The Chopped Heutagogy Challenge: Can Learning Pathways Be Designed to Allow for Self-Determined Learning Options?

Concurrent Session 4
Streamed Session

Watch This Session

Session Materials

Brief Abstract

Calling anyone who wants to put their advanced course design theory skills to the test! Are you ready for the Chopped Heutagogy Challenge? We know that individualized learning experiences are difficult to create. How can we build something that allows learners to step out and create their own learning pathway?


Matt Crosslin, Ph.D. is currently an Instructional Designer II at Orbis Education, where he works with faculty to create student-centered, active learning-based courses. He is also part-time faculty at the University of Texas at Rio Grande Valley, where he teaches Masters and Doctoral courses in Educational Technology and Instructional Design. Matt holds a Ph.D. in Learning Technologies from the University of North Texas, a Master of Education in Educational Technology from UT Brownsville, and a Bachelors of Science in Education from Baylor University. His research interests include learning pathways, sociocultural theory, learner agency, heutagogy, learning theory, and open educational practices. Prior to working at Orbis, he spent nearly 15 years at the University of Texas at Arlington as both a Learning Innovation Researcher and an Instructional Designer. He also blogs occasionally at EduGeek Journal, watches or reads a lot of SciFi and Fantasy, and occasionally paints or draws something.
Justin T. Dellinger is Learning Analytics Program Coordinator at the University of Texas at Arlington. He is also the project lead for the Digital Learning Research Network (dLRN) and member of Every Learner Everywhere. His primary research investigates the complexities of learning analytics adoption. He currently leads the development of the Learning Analytics MOOC Series in edX and serves as a course instructor in the program. In addition, he has facilitated the Professional Learning Community program at his university with the aim of building community to support the innovation of teaching practice through the use of digital technology, such as implementing open educational resources, using online course tools, and improving course outcomes through the use of learning analytics.

Extended Abstract

Have you heard of the Chopped television show on the Food Network where chefs put their advanced culinary skills to the test when they have to cook a meal with a basket of challenging ingredients? Are you ready to put your course design skills to the test in The Chopped Heutagogy challenge?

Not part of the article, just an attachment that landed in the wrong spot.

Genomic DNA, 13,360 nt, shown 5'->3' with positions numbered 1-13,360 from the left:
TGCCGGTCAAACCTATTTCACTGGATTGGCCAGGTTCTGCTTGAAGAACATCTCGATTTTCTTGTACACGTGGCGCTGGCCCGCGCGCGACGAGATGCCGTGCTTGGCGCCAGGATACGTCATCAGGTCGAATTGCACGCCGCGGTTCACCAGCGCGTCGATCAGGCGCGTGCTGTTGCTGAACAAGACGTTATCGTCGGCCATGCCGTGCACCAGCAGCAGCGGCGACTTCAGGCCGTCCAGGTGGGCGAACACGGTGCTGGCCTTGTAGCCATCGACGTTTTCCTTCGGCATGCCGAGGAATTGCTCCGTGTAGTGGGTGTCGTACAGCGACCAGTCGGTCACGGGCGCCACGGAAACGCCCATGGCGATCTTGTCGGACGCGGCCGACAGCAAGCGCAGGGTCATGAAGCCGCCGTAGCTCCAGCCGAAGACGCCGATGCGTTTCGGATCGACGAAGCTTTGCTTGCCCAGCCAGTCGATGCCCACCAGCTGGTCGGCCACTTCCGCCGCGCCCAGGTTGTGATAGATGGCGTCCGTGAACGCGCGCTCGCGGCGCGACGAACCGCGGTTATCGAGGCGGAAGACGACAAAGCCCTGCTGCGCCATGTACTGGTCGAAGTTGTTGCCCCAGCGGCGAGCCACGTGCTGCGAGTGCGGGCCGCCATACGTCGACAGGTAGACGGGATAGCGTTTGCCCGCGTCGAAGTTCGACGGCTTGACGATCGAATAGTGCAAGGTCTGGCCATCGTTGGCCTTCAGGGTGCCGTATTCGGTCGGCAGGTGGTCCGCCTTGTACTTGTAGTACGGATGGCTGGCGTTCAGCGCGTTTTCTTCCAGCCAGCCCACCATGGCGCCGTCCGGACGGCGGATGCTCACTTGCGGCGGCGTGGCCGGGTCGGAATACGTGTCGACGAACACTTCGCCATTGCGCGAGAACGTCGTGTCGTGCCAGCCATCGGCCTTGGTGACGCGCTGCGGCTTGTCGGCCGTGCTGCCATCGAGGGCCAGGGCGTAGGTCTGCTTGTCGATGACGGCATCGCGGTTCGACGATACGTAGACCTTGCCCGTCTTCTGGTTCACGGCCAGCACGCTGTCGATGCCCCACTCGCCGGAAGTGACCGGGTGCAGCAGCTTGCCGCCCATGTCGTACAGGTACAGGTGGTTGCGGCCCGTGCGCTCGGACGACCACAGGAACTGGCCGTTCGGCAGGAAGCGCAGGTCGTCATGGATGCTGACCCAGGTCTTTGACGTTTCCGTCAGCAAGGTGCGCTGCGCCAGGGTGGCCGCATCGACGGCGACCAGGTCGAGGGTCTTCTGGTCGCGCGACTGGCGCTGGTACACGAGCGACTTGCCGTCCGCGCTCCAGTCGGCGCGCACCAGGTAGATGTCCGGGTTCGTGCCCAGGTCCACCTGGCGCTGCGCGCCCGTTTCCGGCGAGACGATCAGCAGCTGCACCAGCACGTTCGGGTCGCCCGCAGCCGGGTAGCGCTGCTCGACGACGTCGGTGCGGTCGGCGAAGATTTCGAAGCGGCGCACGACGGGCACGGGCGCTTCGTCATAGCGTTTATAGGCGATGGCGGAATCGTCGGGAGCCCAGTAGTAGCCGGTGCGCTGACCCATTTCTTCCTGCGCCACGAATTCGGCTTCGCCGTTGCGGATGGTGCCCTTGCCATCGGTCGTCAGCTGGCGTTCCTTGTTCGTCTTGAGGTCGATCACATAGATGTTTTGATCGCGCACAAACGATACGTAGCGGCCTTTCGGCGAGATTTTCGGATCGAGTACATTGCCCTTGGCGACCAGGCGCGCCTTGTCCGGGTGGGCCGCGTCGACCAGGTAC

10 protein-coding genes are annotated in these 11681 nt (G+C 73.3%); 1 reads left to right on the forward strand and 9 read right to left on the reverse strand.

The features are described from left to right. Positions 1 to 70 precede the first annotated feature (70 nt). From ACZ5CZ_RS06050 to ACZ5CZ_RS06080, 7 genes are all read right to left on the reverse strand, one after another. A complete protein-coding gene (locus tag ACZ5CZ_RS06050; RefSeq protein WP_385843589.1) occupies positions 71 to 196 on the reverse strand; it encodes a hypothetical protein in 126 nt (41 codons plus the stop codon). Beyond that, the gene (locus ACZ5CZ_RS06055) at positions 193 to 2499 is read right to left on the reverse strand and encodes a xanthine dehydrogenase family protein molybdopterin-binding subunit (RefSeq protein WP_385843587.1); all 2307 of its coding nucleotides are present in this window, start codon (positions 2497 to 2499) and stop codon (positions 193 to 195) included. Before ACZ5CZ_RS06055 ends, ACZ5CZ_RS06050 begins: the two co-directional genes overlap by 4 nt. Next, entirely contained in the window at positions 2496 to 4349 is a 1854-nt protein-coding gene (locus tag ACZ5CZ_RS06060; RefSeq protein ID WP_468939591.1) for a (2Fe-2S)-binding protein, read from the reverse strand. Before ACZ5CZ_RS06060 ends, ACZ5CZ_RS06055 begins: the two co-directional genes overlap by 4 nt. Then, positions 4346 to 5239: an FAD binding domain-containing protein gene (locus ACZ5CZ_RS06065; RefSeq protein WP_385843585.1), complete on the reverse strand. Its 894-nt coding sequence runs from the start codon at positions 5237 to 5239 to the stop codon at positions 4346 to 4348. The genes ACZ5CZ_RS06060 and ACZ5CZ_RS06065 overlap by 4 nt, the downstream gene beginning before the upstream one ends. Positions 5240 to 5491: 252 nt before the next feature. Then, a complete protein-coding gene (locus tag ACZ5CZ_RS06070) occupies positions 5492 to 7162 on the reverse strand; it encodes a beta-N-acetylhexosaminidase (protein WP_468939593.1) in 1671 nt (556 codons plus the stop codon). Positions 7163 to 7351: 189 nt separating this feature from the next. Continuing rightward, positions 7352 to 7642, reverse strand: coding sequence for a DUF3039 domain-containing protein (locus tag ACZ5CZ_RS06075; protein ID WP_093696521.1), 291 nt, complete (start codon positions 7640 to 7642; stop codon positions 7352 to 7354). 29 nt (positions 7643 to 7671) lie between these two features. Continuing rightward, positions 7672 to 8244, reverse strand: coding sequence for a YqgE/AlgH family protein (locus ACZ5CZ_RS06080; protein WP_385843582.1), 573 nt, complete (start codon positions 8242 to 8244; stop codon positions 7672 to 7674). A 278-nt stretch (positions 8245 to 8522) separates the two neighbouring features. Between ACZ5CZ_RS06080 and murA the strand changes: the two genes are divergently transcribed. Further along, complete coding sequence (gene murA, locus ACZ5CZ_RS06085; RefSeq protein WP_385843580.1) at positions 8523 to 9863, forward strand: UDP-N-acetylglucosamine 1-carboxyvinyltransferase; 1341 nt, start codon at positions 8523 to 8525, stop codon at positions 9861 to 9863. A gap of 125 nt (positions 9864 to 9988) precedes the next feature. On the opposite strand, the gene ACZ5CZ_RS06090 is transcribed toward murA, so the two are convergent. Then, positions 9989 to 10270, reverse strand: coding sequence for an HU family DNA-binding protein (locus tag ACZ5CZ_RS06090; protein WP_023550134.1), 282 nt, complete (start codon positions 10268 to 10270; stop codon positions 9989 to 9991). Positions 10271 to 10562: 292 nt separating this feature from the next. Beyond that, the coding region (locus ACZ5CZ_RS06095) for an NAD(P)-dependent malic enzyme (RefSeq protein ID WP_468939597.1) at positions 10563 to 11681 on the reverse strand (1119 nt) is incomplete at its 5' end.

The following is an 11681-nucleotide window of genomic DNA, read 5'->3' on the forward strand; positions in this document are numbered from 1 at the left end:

One round.

One design mock-up.

What mystery concepts will be in your Chopped Basket (in addition to Heutagogy)?

Just like in the television show, participants will also have an online “pantry” of any tool they choose to help them create their new masterpiece. Will they choose the typical standards, or incorporate something new and different?

Some of these newer tools – such as H5P, Twine, and chatbots – are designed to allow users to create non-linear interactive content. Could these tools be used to create open-ended, self-determined learning experiences? If there were no limits on tools or creative thinking, how might we design learner-centered courses based on a “heutagogical model that gives ownership and agency to the learner and respects their preferred approach to learning” (Bali & Caines, 2018, p.17)?

For those unfamiliar with Heutagogy, it is a field of study that focuses on self-determined learning, where learners are taught how to learn rather than what specifically to learn (Blaschke, 2012). Different models of course design can fit in well with a heutagogical framework, including game-based learning, Rhizomatic learning (Cormier, 2008), problem-based learning, and Self-Mapped Learning Pathways (Crosslin, 2018). Session participants will work collaboratively to design a mock-up of a lesson that allows learners the flexibility to exercise agency and determine their own learning experience. This mock-up can be written / drawn out on paper, detailed in digital documents, or even created using any online tool of participants choosing. Participants with specific tools or learning contexts will even be given the chance to pitch their tool/course to the session in order to solicit group members.

An example of a heutagogical learner-focused lesson can be found here:

While it would not be realistic to leave the session with a fully developed lesson such as the one above, participants will leave the session with an outline of tools and design methodologies that they can continue working with towards the goal of completing a real lesson. Team mock-ups will be presented at the end of the session in order to seed more ideas. Design mock-ups will be captured and shared via a blog post after the session is over at

Throughout the session, the moderator will discuss emerging trends in educational technology such as H5P, chatbots, artificial intelligence, gamification, and learning analytics, as well as their potential usage in student-centered learning.


Bali, M. & Caines, A. (2018). A call for promoting ownership, equity, and agency in faculty development via connected learning. International Journal of Educational Technology in Higher Education 15(46).

Blaschke, L. M. (2012). Heutagogy and lifelong learning: A review of heutagogical practice and self-determined learning. The International Review of Research in Open and Distributed Learning, 13(1), 56-71.

Cormier, D. (2008). Rhizomatic education: Community as curriculum. Innovate 4(5).

Crosslin, M. (2018). Exploring self-regulated learning choices in a customizable learning pathway course. Australasian Journal of Educational Technology, 34(1), 131-144.